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3D TV pessimists blind to the future; 3D TV will be booming
by Ryan Roff on October 14, 2010
Resounding pessimism seems to be buzzing around the 3D TV market. It wasn’t long ago that Avatar made its debut in 3D and got the whole world excited about maybe, just maybe having the same type of experience at home; TV manufacturers like Samsung started producing 3D TVs in bulk quantities and content providers started looking for movies, sports, and television shows to broadcasts in 3D. The perfect match had been formed: 3D TV manufacturers with mainstream media outlets. Now, not more than a year later, consumers are beginning to defame the coming of age of the 3D TV and its content comrade, but is it already time to kill the 3D TV and leave 3D content only for the big screen?
Perhaps the honeymoon is over with 3D TVs, but before counting them out just yet, it may be worth looking at the bigger picture.
A few common negative threads seem to exist among all 3D TV naysayers.
First, the 3D glasses, required for just about every 3D TV, are cumbersome, uncomfortable, and most of all, expensive. Look at just about any negative comment about the 3D TV and 3D glasses just about always surface as a concern. Priced at over $100, few want to add a set of glasses to an already expensive TV. In fact, according to DisplaySearch, most countries have a lower than 1:1 ratio of glasses to 3D TVs. That means that 3D TV buyers may not be buying a single pair of glasses with their brand new 3D TV. Additionally, the glasses are big and a bit awkward making the viewing experience a bit less enjoyable to the touch.
Second, and perhaps most evident early on, 3D content hasn’t generated nearly the amount of options many were hoping for when the 3D TV debuted. Scaled up a bit from last year, between 2 to 3 studio-developed 3D movies are released every month. As for 3D TV channels, ESPN 3D launched in June to catch the World Cup and be the first of its kind and already several major sporting events on major networks have been broadcasted live in 3D. Other content is available sporadically and on ON DEMAND, but it is certainly not to the point where browsing TV stations in 3D is a legitimate option.
Finally, the cost of LED 3D TVs are far and away more expensive than the current plasma, LCD, and LCD LED TVs. Just look at comparable sizes of TVs with and without 3D. The relative newness of the 3D models has the early adopters buying up a small piece of the total TV market, and until it goes more mainstream, the prices will continue to be high.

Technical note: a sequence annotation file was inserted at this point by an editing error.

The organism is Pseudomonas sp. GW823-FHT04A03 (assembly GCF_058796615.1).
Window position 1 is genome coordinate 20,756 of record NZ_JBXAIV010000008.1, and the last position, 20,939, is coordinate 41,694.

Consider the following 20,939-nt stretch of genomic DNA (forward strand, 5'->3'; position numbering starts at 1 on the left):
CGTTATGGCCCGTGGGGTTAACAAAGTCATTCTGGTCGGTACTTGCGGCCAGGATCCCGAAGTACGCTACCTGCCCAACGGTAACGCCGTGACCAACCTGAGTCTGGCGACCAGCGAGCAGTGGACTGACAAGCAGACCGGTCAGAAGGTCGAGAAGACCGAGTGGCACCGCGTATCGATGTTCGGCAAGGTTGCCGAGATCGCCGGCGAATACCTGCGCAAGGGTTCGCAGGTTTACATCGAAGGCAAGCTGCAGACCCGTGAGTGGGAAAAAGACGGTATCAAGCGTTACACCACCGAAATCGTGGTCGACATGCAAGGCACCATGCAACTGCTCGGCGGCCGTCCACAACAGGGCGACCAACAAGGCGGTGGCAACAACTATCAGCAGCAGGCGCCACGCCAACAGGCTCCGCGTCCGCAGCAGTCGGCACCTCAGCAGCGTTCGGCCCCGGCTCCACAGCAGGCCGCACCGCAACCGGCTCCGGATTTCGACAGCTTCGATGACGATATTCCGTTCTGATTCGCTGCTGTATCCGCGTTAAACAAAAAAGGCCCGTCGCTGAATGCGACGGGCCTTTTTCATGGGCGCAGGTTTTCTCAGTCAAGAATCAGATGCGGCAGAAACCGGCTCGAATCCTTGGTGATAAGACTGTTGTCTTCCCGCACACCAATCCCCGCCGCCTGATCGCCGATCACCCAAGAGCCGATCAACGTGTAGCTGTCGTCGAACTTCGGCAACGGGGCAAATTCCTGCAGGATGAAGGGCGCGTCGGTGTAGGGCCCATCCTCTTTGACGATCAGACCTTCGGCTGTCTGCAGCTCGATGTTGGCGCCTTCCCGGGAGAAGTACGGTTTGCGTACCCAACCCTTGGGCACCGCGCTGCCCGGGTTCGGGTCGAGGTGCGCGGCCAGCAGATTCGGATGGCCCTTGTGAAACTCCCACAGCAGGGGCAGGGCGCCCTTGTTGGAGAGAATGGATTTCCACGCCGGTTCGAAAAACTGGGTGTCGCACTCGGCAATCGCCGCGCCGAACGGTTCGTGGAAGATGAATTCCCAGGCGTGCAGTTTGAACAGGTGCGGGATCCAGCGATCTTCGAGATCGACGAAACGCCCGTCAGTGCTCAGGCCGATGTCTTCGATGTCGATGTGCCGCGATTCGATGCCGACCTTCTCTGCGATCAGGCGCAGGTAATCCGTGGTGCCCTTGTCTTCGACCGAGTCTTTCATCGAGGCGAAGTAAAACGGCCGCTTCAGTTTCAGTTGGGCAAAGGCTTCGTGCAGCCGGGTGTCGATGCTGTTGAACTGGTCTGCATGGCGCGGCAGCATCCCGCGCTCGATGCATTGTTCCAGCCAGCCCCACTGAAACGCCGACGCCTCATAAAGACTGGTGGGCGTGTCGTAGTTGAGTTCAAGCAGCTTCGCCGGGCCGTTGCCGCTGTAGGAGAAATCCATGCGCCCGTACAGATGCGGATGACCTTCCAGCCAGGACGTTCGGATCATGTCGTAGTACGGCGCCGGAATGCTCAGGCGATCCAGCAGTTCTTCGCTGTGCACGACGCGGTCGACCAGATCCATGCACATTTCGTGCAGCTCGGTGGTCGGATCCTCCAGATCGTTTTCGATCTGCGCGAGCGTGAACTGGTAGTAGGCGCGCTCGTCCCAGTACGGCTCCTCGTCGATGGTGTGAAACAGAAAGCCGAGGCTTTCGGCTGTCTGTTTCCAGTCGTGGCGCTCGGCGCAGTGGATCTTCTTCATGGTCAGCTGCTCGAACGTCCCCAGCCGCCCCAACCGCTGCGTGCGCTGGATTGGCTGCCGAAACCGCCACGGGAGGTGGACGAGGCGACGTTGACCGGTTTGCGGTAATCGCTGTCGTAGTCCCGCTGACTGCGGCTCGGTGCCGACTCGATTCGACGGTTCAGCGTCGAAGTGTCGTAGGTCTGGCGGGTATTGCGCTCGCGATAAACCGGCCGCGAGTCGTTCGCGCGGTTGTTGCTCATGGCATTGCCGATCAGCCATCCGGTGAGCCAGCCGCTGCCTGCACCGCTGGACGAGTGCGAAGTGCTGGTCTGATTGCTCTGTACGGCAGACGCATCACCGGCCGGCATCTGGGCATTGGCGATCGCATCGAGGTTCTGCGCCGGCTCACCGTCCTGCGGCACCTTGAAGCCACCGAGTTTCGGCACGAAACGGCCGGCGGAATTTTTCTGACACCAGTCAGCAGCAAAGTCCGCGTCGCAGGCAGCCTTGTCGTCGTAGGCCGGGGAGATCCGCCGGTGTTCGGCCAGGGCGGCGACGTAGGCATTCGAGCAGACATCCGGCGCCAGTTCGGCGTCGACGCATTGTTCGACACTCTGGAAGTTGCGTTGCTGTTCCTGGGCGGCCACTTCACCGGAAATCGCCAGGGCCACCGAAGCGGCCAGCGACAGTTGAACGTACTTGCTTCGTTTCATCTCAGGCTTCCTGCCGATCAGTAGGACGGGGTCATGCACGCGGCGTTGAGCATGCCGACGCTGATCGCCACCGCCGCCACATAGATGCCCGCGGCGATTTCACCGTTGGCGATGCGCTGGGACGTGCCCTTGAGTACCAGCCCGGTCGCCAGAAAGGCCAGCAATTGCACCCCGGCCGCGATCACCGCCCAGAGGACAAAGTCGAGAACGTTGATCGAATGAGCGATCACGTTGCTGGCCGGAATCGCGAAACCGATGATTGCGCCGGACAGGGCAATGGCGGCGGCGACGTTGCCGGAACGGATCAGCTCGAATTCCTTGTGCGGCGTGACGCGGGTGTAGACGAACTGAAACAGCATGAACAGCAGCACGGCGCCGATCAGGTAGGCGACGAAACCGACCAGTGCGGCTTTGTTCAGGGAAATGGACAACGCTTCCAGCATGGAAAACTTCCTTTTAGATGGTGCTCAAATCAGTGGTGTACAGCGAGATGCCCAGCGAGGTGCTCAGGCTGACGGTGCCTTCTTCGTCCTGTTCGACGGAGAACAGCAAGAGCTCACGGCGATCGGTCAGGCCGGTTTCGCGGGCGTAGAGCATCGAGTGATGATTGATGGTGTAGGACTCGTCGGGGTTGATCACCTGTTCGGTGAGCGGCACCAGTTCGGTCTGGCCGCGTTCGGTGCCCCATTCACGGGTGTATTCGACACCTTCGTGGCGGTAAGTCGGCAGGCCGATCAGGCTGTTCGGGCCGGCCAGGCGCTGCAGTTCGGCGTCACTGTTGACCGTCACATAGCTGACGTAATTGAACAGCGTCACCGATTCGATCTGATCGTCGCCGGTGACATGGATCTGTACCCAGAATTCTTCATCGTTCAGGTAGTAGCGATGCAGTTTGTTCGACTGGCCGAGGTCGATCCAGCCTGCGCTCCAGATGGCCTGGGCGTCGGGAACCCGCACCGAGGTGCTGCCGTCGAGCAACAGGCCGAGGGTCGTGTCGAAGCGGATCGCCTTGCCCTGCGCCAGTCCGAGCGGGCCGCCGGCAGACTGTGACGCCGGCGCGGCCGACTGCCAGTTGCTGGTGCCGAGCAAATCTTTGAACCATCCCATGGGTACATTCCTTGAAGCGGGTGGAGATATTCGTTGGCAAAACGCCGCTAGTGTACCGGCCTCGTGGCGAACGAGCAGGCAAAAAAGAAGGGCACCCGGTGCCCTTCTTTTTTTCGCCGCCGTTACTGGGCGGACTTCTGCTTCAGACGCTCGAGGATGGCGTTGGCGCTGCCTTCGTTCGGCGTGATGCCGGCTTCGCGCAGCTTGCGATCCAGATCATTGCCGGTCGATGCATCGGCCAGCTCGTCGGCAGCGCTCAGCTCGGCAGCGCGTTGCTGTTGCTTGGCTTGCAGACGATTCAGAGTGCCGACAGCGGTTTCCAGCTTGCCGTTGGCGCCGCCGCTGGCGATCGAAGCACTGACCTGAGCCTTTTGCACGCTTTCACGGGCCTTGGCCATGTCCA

Perhaps the biggest driver of the recent pessimism and negativity towards 3D has been the statistics and adjusted forecasts by DisplaySearch. DisplaySearch scaled back their estimates of the sales of 3D TVs by about 200,000 for 2010. Additionally, DisplaySearch estimates that 3D TVs will only account for about 2% of all TV sales in 2010.
Paul Grey of DisplaySearch accredits the scale back to the “huge price jump and little 3D content to watch.” Sound familiar?
Although DisplaySearch needed to scale down its 2010 estimates, its outlook for the future growth of 3D TVs is astonishingly optimistic. It predicts by 2014 that 3D TVs will account for 41% of all TV sales.
The current landscape of 3D TVs is certainly not nearly as developed as many were anticipating, but just about every concern will be answered in the next few years. There is no reason to count out 3D TVs with where it is headed.
Already, TV manufacturers like Toshiba have started developing and showcasing 3D TVs without the need for glasses. The technology needs to be refined and advanced, but in the next few years, 3D may by glasses-free, eliminating the need for the awkward face wear.
As for content, it is a matter of time before several TV channels air 24/7 3D content and studios plan for even more 3D movies to go on top of the existing 3D movie selection. TV manufacturers fully understand the partnership that needs to exist between 3D TV manufacturers and 3D content. Already, Sony partnered with IMAX and Discovery for Discovery 3D that is to start broadcasting in 2011. The three companies have already started staffing for the 3D channel. Additionally, broadcasters are just learning how to capture the true essence of 3D programming through the camera lens. It is apart of the growing pains.
Price, just like any product life cycle, will drop once the supply goes up as other manufacturers get into the market and offer more 3D TV options. Some of the big name companies already offering a full lineup of 3D TVs include Samsung, Sony, Panasonic, LG, and Toshiba. It wont be long before even more companies jump in.
Those pessimistic about the outlook of 3D TVs are overly focused on the current landscape of products and content available now. 3D has some advancements that need to be made and content that needs to be continually developed, but in the next few years, it will be the vibrant market for TV manufactures.